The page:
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The Advice that Changed the Course of My Mental Health Recovery

I thought I knew all about how to manage mental illness. I’ve been in recovery 15 years (though I’ve been mentally ill for 27). I’ve been in counseling off-and-on for 10 years. I’m currently studying to become a counselor so I’m learning more about mental illness and how to cope. I’ve started counseling my own clients. I have an enormous list of coping skills and am very self-aware. I thought I was managing everything the best way possible.

Then one day I came into my mentor’s office in tears, overwhelmed by the stress of my life.

She studied me for a minute, and then stated emphatically: “The problem is that you think about mental illness 24 hours a day, between your classes, homework, the clients you counsel, the articles you write for websites, and your own mental illness. It’s not healthy.”

I looked at her slightly stunned. I didn’t realize I was that bad.

She smiled at me and continued, “How about… from 9-5 every day you don’t think about your mental illness at all. Don’t think about yourself. As if you were at work and unable to think about yourself.”

I said, “But I have to keep analyzing myself to be healthy – to notice if I’m rapid cycling or dissociating. My counselor says I have to watch myself all the time to see if I switch personalities.”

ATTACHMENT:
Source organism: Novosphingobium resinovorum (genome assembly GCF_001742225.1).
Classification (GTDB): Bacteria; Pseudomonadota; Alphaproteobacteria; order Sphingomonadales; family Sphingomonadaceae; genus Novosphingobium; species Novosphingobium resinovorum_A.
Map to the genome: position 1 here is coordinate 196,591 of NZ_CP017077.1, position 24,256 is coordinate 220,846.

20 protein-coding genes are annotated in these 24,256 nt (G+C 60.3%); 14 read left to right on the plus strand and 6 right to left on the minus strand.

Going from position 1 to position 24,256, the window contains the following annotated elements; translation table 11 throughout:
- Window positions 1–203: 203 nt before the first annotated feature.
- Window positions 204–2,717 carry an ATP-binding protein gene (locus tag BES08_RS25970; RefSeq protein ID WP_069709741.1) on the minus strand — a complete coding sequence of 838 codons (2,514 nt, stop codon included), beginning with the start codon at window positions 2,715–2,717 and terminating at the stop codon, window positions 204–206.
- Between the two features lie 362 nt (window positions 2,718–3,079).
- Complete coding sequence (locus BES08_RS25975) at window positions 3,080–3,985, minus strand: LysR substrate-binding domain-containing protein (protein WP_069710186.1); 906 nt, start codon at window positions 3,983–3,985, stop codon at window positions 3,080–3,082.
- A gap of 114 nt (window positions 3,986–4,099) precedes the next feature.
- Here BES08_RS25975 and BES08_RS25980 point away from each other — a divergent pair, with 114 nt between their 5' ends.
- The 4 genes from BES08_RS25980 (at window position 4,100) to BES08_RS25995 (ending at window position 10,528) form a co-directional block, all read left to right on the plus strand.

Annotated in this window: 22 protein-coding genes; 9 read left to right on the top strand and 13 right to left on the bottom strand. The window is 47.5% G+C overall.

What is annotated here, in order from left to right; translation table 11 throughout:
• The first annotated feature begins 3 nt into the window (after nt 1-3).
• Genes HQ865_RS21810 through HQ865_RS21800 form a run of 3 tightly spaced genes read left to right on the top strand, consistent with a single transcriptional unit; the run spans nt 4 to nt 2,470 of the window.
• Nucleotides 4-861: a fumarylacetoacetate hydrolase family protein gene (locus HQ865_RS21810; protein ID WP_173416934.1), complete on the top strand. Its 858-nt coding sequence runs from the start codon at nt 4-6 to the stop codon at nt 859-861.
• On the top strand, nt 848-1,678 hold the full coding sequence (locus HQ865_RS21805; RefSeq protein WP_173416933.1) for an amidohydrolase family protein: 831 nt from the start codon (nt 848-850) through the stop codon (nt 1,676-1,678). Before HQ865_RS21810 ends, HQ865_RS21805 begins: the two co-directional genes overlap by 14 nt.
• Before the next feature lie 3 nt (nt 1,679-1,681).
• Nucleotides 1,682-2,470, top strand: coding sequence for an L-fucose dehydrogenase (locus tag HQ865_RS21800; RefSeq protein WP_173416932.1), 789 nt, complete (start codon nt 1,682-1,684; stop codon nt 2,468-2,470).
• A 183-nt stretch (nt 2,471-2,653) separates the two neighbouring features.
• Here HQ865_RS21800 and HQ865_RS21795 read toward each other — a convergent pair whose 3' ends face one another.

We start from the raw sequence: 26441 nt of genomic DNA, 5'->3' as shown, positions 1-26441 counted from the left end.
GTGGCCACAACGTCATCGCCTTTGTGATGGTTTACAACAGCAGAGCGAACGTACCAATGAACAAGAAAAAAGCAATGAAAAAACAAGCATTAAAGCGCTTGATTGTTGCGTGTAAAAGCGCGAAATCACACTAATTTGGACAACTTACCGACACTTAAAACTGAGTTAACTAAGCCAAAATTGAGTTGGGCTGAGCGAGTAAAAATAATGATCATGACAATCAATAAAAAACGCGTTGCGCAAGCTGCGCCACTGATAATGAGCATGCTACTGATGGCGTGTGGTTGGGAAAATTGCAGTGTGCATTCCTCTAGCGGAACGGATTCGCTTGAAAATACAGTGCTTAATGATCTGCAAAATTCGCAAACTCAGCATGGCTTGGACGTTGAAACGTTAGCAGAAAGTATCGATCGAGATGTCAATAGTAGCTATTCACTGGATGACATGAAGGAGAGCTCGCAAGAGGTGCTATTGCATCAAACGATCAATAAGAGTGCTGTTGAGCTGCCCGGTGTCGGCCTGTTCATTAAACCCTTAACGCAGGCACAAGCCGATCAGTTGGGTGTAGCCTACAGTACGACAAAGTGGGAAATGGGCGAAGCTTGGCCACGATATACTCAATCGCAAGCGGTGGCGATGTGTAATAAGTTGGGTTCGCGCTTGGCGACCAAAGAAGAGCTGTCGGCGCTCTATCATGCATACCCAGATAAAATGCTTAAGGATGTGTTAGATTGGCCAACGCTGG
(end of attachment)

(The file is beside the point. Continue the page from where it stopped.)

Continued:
She continued, with a shrug, “I’m not an expert on dissociative problems, but I don’t see why it’s such a problem if you switch. It’s all parts of you.”

I left her office lost in thought. How would things be if I didn’t analyze myself so much? Is it really necessary for me to study myself all the time in order to recover?

It’s been two months now.

Taking her advice has completely changed my life.

Before, I thought that I had to constantly be studying myself so that I could report to my counselor if I was changing and so I would know which coping skills to use.

Now I believe there is such a thing as too much self-analysis. When I decided to “take a break” from thinking about myself and my mental illness, it opened up a whole new world for me.

I started reading for fun again. Since I wasn’t analyzing myself, my mind was free to be immersed in books.

Now I am able to be more present in the moment. In the past, when I was analyzing myself all the time, I couldn’t ever be fully present. My mind was always conflicted.

Now since I keep “taking a break” from thinking about myself, I’m able to be present in the events of my life.

When I’m with my husband I’m truly with him, not preoccupied with my own thoughts. When I’m doing something I love, I’m immersed in the experience.

Changing has been difficult. Some days are definitely better than others. I’ve practiced enough that these days when I start to think about myself, my head starts to throb. The pain jars me. I take a step back and try to focus my mind on something else.